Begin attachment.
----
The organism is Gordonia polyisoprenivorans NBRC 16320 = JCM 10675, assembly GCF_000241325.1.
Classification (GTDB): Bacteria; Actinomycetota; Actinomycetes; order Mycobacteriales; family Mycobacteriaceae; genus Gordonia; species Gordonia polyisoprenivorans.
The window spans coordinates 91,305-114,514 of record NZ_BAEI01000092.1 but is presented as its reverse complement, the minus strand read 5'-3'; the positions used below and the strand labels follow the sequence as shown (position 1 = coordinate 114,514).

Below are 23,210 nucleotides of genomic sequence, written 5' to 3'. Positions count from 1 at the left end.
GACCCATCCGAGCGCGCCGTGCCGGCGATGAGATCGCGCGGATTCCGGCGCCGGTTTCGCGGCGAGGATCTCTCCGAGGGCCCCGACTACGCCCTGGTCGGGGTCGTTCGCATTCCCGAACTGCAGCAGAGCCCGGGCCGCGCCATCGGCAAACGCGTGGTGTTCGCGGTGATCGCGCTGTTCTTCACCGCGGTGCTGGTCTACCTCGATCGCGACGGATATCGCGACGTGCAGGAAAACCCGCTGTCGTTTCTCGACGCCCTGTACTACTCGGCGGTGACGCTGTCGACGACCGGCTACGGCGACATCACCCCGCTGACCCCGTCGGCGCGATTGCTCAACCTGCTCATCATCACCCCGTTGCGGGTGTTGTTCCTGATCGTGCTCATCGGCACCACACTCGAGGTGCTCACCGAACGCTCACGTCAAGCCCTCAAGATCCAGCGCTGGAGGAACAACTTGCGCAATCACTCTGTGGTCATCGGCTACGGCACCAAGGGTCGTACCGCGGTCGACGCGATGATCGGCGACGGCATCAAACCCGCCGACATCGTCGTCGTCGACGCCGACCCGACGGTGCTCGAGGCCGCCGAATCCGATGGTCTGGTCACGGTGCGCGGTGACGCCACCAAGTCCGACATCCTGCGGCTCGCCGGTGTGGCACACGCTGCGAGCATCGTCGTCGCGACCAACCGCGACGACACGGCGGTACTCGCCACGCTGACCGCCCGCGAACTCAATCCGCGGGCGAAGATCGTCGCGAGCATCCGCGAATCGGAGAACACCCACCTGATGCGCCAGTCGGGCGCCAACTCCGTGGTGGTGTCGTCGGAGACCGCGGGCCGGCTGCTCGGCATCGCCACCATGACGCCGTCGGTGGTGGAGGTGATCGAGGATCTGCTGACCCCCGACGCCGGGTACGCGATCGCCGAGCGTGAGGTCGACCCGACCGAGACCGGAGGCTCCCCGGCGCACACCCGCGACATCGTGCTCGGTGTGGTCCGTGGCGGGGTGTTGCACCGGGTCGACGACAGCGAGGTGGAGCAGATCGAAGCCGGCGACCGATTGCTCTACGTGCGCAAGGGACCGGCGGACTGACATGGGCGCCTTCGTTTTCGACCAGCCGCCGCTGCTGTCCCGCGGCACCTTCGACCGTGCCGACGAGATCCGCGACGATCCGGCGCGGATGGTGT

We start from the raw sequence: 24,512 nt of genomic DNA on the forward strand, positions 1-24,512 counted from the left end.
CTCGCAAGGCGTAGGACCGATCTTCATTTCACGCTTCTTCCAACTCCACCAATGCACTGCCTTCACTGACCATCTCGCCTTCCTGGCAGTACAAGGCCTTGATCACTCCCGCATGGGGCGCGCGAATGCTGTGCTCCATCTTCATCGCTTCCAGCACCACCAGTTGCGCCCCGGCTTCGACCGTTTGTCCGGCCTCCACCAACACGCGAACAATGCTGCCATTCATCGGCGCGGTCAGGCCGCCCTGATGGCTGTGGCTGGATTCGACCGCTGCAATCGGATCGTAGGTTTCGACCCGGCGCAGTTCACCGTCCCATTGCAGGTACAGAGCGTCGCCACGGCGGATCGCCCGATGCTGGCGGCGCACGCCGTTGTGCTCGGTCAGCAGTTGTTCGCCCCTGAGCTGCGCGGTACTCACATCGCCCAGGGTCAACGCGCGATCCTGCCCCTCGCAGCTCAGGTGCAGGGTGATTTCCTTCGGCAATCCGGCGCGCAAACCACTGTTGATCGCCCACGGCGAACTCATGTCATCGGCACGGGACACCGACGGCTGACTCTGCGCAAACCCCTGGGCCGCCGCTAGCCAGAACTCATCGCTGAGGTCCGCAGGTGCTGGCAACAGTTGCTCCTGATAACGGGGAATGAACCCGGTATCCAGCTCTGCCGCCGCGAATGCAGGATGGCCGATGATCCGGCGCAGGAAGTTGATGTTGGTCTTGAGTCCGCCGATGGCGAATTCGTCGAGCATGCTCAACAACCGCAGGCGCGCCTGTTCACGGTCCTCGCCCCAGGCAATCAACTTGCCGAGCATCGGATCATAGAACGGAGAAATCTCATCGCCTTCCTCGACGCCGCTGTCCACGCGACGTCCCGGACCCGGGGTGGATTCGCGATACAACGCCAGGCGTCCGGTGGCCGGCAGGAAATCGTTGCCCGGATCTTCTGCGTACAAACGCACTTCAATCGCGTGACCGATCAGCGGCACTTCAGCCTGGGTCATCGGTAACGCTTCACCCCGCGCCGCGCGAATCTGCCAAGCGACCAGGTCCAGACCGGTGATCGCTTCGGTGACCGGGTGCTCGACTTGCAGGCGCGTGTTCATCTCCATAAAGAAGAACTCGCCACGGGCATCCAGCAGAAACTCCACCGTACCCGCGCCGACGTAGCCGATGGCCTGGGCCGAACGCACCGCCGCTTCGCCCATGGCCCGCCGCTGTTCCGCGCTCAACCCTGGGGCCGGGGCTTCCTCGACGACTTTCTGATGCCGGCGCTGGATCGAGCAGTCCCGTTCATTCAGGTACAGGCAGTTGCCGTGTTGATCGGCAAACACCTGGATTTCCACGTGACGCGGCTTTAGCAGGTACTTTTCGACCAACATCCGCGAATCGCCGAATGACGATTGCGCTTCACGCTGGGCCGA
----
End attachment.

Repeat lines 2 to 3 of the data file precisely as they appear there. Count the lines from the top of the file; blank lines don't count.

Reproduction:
Classification (GTDB): Bacteria; Actinomycetota; Actinomycetes; order Mycobacteriales; family Mycobacteriaceae; genus Gordonia; species Gordonia polyisoprenivorans.
The window spans coordinates 91,305-114,514 of record NZ_BAEI01000092.1 but is presented as its reverse complement, the minus strand read 5'-3'; the positions used below and the strand labels follow the sequence as shown (position 1 = coordinate 114,514).